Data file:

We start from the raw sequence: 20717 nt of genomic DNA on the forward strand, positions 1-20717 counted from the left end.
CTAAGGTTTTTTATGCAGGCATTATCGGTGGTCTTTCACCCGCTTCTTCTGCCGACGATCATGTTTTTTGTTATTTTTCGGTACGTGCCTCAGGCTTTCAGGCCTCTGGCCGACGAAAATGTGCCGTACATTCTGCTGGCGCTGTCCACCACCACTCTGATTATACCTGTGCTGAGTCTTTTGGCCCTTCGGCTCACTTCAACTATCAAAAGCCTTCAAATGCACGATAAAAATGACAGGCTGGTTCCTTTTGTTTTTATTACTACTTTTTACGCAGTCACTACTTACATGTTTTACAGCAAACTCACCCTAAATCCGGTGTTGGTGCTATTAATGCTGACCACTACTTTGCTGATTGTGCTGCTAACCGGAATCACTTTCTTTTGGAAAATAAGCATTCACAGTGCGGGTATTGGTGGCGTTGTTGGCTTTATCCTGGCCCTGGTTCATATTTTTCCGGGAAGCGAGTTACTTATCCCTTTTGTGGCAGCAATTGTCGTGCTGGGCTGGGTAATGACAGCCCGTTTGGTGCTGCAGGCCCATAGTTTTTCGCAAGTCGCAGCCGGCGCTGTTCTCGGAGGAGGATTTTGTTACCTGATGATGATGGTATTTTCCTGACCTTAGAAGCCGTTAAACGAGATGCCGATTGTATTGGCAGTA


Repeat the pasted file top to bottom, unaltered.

We start from the raw sequence: 20717 nt of genomic DNA on the forward strand, positions 1-20717 counted from the left end.
CTAAGGTTTTTTATGCAGGCATTATCGGTGGTCTTTCACCCGCTTCTTCTGCCGACGATCATGTTTTTTGTTATTTTTCGGTACGTGCCTCAGGCTTTCAGGCCTCTGGCCGACGAAAATGTGCCGTACATTCTGCTGGCGCTGTCCACCACCACTCTGATTATACCTGTGCTGAGTCTTTTGGCCCTTCGGCTCACTTCAACTATCAAAAGCCTTCAAATGCACGATAAAAATGACAGGCTGGTTCCTTTTGTTTTTATTACTACTTTTTACGCAGTCACTACTTACATGTTTTACAGCAAACTCACCCTAAATCCGGTGTTGGTGCTATTAATGCTGACCACTACTTTGCTGATTGTGCTGCTAACCGGAATCACTTTCTTTTGGAAAATAAGCATTCACAGTGCGGGTATTGGTGGCGTTGTTGGCTTTATCCTGGCCCTGGTTCATATTTTTCCGGGAAGCGAGTTACTTATCCCTTTTGTGGCAGCAATTGTCGTGCTGGGCTGGGTAATGACAGCCCGTTTGGTGCTGCAGGCCCATAGTTTTTCGCAAGTCGCAGCCGGCGCTGTTCTCGGAGGAGGATTTTGTTACCTGATGATGATGGTATTTTCCTGACCTTAGAAGCCGTTAAACGAGATGCCGATTGTATTGGCAGTA